Social media can be a powerful tool for businesses to develop brand recognition, promote their goods or services and connect with their customers. Businesses have a duty under the Australian Consumer Law (ACL) not to engage in misleading and deceptive conduct. They must also refrain from conduct which is likely to mislead or deceive. Businesses should then take care and ensure that they avoid making misleading and deceptive claims on their social platforms.

The Australian Competition & Consumer Commission (ACCC) provided a social media guide for small to large businesses who engage with customers or clients on social media. It is particularly helpful to assist businesses to meet their obligations. This article will explore the key takeaways from the guide.

1. Businesses Should Not Make False, Misleading or Deceptive Claims on Social Media

Section 18 of the ACL interprets false, misleading or deceptive claims broadly. This provision catches any conduct which does or is likely to mislead or deceive. You can also be liable and infringe section 18 innocently, where you did not have the intention of doing so.

2. Businesses Should Minimise Their Risk With Social Media

The best way to manage risk on your social media profiles is not to make statements you would not make in other advertising. A business should develop and clearly display house rules and block users who breach these rules.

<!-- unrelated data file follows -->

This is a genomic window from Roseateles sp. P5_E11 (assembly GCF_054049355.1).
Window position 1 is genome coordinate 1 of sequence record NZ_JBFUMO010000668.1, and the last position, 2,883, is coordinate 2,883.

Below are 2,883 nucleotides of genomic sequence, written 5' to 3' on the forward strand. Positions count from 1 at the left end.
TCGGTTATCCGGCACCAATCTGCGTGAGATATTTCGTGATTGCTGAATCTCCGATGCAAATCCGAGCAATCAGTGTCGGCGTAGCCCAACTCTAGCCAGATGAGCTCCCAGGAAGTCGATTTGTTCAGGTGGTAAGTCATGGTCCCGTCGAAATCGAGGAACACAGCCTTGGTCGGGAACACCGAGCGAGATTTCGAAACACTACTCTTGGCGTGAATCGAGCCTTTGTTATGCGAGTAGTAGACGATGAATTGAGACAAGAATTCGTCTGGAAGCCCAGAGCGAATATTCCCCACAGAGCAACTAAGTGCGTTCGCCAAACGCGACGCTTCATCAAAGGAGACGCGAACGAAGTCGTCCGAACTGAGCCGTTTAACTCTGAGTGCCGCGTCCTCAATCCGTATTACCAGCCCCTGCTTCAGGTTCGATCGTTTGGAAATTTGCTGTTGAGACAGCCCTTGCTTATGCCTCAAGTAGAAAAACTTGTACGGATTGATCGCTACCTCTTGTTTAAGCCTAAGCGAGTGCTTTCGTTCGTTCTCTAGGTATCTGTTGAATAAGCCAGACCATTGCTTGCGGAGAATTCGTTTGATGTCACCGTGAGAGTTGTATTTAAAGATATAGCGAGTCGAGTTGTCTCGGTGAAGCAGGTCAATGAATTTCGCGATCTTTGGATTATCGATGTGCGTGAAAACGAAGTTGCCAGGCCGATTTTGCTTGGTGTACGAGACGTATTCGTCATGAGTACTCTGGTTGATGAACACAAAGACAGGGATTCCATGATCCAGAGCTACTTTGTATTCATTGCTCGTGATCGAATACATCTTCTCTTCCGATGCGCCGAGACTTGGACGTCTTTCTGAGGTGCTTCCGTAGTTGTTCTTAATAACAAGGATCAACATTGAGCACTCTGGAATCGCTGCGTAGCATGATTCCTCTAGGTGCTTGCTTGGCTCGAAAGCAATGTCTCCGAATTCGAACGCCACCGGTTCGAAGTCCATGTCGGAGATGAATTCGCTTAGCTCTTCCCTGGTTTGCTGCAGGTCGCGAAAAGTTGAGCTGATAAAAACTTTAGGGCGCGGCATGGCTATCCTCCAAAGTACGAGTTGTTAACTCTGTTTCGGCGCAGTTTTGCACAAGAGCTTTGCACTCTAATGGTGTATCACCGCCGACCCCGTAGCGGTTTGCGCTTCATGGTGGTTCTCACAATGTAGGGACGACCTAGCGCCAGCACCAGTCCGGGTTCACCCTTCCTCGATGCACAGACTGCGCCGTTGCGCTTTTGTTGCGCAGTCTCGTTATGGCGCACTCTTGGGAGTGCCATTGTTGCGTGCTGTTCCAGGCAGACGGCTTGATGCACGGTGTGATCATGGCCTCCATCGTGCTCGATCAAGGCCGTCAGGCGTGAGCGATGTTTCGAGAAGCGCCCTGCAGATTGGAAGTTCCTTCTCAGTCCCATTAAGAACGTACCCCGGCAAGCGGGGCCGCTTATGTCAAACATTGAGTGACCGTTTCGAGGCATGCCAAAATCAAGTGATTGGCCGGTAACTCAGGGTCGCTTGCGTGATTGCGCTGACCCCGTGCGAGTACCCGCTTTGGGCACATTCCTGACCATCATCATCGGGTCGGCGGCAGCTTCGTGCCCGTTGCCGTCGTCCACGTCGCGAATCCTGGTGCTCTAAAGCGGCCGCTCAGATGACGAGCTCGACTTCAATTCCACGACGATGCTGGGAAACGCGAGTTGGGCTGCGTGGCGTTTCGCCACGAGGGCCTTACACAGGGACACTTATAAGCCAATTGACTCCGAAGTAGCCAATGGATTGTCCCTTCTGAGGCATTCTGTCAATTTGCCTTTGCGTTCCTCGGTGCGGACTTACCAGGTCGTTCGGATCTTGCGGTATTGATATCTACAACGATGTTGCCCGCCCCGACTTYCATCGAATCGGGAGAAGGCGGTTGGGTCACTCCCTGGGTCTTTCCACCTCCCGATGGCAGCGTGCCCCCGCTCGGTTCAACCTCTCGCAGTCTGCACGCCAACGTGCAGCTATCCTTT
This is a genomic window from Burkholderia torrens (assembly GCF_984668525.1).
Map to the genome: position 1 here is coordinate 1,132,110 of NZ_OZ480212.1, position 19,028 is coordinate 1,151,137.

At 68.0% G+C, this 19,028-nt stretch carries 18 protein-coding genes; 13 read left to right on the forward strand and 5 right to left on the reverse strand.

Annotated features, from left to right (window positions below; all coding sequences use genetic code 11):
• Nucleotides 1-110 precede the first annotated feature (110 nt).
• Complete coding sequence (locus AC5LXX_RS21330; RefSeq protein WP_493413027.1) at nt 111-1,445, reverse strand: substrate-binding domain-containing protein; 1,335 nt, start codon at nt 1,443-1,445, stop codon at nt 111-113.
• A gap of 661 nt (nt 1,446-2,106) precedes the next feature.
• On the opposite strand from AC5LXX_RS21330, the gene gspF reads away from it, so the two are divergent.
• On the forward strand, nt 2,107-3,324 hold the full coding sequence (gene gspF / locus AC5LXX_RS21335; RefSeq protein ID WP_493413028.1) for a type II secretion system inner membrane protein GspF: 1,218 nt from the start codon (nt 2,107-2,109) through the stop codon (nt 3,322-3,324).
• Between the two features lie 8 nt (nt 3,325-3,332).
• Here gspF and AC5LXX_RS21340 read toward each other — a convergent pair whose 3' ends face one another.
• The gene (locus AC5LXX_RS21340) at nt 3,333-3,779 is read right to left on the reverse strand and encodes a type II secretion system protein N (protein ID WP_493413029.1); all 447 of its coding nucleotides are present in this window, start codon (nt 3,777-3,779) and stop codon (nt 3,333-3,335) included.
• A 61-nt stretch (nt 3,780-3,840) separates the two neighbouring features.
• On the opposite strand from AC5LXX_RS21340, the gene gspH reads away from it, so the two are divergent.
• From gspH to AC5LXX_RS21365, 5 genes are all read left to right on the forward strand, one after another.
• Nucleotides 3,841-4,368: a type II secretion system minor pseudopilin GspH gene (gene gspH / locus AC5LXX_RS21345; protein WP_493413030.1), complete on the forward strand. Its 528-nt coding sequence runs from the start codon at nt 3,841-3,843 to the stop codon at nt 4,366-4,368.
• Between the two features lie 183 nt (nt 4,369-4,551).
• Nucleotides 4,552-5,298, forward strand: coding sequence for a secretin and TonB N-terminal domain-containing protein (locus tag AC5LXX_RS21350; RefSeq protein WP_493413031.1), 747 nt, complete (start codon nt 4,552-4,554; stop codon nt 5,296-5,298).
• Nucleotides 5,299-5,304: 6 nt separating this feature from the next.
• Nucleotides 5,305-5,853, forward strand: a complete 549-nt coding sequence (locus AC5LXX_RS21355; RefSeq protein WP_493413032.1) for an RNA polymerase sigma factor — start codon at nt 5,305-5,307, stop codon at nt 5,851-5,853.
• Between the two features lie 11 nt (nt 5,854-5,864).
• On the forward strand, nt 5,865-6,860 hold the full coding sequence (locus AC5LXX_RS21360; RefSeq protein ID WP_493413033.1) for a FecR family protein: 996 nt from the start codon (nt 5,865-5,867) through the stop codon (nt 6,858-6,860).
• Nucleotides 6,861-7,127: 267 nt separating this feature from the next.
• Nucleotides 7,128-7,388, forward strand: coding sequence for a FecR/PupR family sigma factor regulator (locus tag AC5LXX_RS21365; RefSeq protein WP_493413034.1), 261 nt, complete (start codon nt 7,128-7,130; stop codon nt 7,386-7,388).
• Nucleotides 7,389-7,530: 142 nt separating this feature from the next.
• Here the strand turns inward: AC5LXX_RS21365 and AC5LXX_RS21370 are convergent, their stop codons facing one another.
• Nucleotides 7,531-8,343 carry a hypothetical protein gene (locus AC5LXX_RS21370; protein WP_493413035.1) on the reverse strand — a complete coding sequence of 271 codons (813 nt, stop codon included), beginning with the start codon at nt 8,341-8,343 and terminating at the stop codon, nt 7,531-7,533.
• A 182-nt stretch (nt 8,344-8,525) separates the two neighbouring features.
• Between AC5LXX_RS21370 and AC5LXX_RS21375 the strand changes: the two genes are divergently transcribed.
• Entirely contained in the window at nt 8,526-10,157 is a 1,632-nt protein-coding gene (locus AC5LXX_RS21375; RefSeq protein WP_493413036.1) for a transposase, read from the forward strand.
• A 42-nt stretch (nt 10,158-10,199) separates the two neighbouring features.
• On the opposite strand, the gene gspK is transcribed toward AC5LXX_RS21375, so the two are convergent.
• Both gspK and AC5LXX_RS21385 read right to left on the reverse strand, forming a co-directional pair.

3. Businesses Should Not Allow Others to Make False, Misleading or Deceptive Claims in Comments

The ACCC stated that there are circumstances where businesses will be held liable for misleading comments left by users on their social media pages if they fail to remove them.

4. Businesses Should Monitor Their Social Media Pages

Businesses should vigilantly monitor their social media pages, but the ACCC will consider the business’ size when determining if they have adequately done so. The ACCC will also take into account the number of likes or followers the business has. Businesses must understand that social media operates 24 hours a day, seven days a week.

5. Businesses Should Offer Customers Refunds

The ACCC noted that a business should offer a refund to any customer who purchased a product or service due to false or misleading statements on social media. A refund is the business’ safest way to ensure the ACCC does not penalise them for breach of the ACL.

6. Businesses Should Delete False, Misleading or Deceptive Comments

Although a business can respond to misleading comments on their social media page, this may not be sufficient, and it is best to remove them.

Key Takeaways

Social media is an excellent platform for communicating with customers. However, businesses that mismanage their social media accounts, or make unsubstantiated claims increase the risks of breaching the ACL. The ACCC can take court action against a business if it believes that they have breached the law and have engaged in misleading and deceptive conduct on social media.


If you are unsure about whether your social media policies are compliant with the ACL, contact LegalVision today. Our consumer lawyers will be more than happy to assist. Call us on 1300 544 755 for a fixed fee quote today.

About LegalVision: LegalVision is a tech-driven, full-service commercial law firm that uses technology to deliver a faster, better quality and more cost-effective client experience.
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